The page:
Fewer losses, but each individual loss is a much bigger blow. Also, since economics and resources available generally dictate when you develop a unit rather than personal taste, this is likely a moon point. The only choice of this nature I can think of off-hand was in H3 when in the stronghold you could choose to go for cyclopes or behemoths. Most other towns in all HoMM games have been quite linear. You may be able to skip one build, but generally you had to build units in order.

Also in H3, ranged units were extremely powerful in the early game. It's good to see the devs condition that advantage slightly. Also the slow units not slowing down heroes is a great move.

With small forces, ranged units SHOULD have the advantage. And they were generally frailer as well to offset this advantage. Removing speed penalties for slower troops also removes a lot of the strategy. Yes, those hydra are very strong, but you can't move as quickly with them- this made an important strategic decision to take them or leave them behind. Even if the difference is only 1 tile per day, it would still be a decision to make.

I think it's fair to say I'm getting extremely hyped up for this one. The amount of thought I see the devs are putting into this game is refreshing.

Conceptually, I agree with this, but we haven't seen many details. Great ideas do not necessarily come to fruition in the end.

Now, don't get me wrong. I know this whole response of mine is anti-H6, but I do have some optimism as well. As I said at first, a lot of this was playing Devil's advocate. If you came out trashing H6, I would have tried to find similar flaws to what you mention in the earlier game(s) you preferred.

The new tier system for units, if they implement synergism between core/elite/champion units (as in Clash of Heroes), this could greatly enhance the combat system. The skill system, IF PROPERLY BALANCED, can be great, but I have seen too many other games try this and fail.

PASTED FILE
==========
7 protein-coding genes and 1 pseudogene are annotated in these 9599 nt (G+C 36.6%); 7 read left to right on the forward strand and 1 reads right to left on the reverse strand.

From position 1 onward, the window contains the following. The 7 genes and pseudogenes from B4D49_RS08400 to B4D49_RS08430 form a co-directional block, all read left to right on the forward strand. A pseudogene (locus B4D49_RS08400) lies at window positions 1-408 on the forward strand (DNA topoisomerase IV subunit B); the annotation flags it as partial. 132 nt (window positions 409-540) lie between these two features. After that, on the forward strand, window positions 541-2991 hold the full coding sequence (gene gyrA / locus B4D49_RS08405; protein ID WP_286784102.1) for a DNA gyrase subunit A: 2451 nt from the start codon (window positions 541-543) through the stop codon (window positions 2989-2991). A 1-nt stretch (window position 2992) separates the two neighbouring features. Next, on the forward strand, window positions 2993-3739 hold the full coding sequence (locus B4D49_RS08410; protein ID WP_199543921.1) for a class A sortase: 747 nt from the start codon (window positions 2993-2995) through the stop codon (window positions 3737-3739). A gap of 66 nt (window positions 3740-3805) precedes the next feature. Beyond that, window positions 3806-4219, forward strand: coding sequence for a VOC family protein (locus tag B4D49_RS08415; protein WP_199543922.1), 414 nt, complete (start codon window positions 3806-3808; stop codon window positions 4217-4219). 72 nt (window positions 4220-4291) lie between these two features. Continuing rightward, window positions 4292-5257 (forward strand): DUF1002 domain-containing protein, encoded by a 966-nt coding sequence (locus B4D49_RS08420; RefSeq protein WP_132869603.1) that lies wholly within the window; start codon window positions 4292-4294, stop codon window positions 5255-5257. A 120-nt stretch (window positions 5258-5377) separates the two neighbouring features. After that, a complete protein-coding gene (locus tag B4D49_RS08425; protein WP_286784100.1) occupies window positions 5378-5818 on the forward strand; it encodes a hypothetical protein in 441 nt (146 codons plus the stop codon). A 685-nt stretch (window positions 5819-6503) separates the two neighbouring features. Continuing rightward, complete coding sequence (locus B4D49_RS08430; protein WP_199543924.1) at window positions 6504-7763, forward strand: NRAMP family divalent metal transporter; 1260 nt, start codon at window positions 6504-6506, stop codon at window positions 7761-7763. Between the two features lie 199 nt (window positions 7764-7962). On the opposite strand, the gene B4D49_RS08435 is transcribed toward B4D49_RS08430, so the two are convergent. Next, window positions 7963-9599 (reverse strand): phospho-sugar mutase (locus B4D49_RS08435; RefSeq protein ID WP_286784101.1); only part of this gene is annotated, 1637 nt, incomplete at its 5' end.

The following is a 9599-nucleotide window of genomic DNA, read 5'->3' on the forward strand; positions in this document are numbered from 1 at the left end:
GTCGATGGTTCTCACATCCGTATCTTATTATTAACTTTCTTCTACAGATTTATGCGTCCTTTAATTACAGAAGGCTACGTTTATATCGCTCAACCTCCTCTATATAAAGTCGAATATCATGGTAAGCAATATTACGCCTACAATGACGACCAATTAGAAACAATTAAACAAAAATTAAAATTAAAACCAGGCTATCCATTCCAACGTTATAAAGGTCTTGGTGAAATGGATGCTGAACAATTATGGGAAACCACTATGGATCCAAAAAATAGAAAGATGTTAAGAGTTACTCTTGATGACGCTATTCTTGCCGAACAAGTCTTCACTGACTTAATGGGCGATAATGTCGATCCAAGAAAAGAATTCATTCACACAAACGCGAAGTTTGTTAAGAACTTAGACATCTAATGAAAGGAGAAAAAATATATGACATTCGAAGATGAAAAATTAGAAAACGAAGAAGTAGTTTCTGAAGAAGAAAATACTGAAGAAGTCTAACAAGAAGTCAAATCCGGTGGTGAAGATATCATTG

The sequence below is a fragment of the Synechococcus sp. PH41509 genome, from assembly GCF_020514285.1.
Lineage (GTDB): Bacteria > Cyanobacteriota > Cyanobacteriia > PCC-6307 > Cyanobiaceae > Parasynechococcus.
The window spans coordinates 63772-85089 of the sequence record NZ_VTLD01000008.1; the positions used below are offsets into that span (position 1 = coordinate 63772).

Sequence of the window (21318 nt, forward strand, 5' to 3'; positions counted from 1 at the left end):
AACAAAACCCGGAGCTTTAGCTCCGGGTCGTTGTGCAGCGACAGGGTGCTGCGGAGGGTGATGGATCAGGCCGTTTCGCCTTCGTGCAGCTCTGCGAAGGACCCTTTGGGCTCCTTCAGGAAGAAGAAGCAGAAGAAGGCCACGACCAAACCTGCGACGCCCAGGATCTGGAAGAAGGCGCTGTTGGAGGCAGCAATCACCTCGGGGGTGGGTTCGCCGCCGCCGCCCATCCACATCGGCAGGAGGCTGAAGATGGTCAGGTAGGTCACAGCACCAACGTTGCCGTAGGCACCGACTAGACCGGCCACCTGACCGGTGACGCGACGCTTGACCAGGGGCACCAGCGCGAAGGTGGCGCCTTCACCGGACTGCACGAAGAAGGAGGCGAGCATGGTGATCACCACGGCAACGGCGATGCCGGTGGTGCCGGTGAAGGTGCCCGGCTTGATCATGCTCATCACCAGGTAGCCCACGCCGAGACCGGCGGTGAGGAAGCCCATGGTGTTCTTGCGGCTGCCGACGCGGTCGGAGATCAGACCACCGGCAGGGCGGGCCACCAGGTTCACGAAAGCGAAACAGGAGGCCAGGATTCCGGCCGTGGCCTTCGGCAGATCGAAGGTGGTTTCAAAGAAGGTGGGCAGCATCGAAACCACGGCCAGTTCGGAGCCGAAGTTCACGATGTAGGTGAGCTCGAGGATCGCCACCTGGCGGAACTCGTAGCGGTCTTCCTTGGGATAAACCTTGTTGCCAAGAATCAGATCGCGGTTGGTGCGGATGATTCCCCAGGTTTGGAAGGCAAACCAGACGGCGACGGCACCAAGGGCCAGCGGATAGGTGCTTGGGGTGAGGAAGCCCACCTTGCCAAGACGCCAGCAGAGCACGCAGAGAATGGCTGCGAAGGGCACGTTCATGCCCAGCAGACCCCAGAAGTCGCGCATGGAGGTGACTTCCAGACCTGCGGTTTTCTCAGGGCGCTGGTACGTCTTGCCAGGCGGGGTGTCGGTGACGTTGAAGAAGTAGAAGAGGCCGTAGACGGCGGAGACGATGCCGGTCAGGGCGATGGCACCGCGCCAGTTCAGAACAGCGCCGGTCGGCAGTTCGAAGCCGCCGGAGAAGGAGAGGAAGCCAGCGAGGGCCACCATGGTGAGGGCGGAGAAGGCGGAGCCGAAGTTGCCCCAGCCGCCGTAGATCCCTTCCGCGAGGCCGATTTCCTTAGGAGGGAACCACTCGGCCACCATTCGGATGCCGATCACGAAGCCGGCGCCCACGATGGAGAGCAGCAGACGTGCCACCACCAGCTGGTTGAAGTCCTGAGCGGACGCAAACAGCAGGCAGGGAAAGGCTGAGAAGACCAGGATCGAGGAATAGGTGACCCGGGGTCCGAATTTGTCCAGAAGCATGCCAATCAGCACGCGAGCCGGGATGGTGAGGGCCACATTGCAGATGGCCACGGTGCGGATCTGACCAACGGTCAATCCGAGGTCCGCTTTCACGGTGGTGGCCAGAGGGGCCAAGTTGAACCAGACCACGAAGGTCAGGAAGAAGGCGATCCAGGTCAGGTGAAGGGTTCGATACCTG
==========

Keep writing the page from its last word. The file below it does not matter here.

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Postby ledger » May 25 2011, 23:29

Qurqirish Dragon wrote:Playing a bit of Devil's advocate here:
How was it bad? you may not like it, but that doesn't make it bad.

It's bad because of how much it complicates map design for multiplayer. If you have a static map where f.ex. mercury is found at very active/contested areas, you will end up having a disadvantage with a faction that needs it, compared to a faction that ignores it. And another faction might get his preferred nodes from his backyard in that same map, way out of harms way, and from easily defendable/reinforced locations.

Qurqirish Dragon wrote:The skill system was not what I would call bland. If you mean that you always needed to go for particular skills, then you have no basis to show that H6 will be any different. Just because the system is different doesn't mean it is any better (or worse).

The problem with this is that it never was skill vs. skill. But rather a synergy of skills vs a synergy of skills in a finite skill slot design. An inferno player might want to get expert fire for Frenzy only if he has morale and luck skills and might focused hero. The synergy between those is amazing. On the other hand, a defensive spellcasting hero would like to max on mana pool, expert earth, defence and resistances to get as durable units as possible while doing offensive casting.

When skills are thrown at you at random, all this vanishes into a gameplay of prioritization. When you can't affect the end synergy with precision, you have to prioritize skill over another. "Is wisdom better than defence?" "Is logistics better than pathfinding?". This leads to the point below:

Qurqirish Dragon wrote:Non-random skills also means that unless the design is VERY good, there is likely to be one specific build for a main-army hero. If the skills are at all imbalanced, then all heroes will be the same. Think of the problems with the "combat" skill in H4, where any hero without it was unlikely to be able to succeed.

In single player, once you complete a certain campaign or map in the most efficient way, you want to replay that with more challenge, more specialized and different heroes the second time around. The challenge shifts from "how do I complete this map/campaign" to "how do I solve this problem with my specialization and it's restrictions".